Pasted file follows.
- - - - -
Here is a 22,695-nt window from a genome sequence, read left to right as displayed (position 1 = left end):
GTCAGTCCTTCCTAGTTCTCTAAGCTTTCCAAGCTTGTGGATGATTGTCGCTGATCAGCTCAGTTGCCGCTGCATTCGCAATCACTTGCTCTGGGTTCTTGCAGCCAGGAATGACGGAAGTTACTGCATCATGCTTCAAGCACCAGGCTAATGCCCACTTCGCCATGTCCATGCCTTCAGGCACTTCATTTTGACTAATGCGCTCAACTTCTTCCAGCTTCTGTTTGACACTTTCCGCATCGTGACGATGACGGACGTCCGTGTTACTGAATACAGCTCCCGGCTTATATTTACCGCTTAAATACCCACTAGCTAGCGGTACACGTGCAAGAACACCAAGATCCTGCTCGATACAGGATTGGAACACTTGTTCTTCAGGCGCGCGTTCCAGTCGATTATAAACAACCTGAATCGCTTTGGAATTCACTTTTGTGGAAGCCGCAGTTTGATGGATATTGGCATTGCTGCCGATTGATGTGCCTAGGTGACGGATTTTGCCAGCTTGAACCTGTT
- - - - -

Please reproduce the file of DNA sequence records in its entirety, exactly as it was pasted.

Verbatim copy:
Here is a 22,695-nt window from a genome sequence, read left to right as displayed (position 1 = left end):
GTCAGTCCTTCCTAGTTCTCTAAGCTTTCCAAGCTTGTGGATGATTGTCGCTGATCAGCTCAGTTGCCGCTGCATTCGCAATCACTTGCTCTGGGTTCTTGCAGCCAGGAATGACGGAAGTTACTGCATCATGCTTCAAGCACCAGGCTAATGCCCACTTCGCCATGTCCATGCCTTCAGGCACTTCATTTTGACTAATGCGCTCAACTTCTTCCAGCTTCTGTTTGACACTTTCCGCATCGTGACGATGACGGACGTCCGTGTTACTGAATACAGCTCCCGGCTTATATTTACCGCTTAAATACCCACTAGCTAGCGGTACACGTGCAAGAACACCAAGATCCTGCTCGATACAGGATTGGAACACTTGTTCTTCAGGCGCGCGTTCCAGTCGATTATAAACAACCTGAATCGCTTTGGAATTCACTTTTGTGGAAGCCGCAGTTTGATGGATATTGGCATTGCTGCCGATTGATGTGCCTAGGTGACGGATTTTGCCAGCTTGAACCTGTT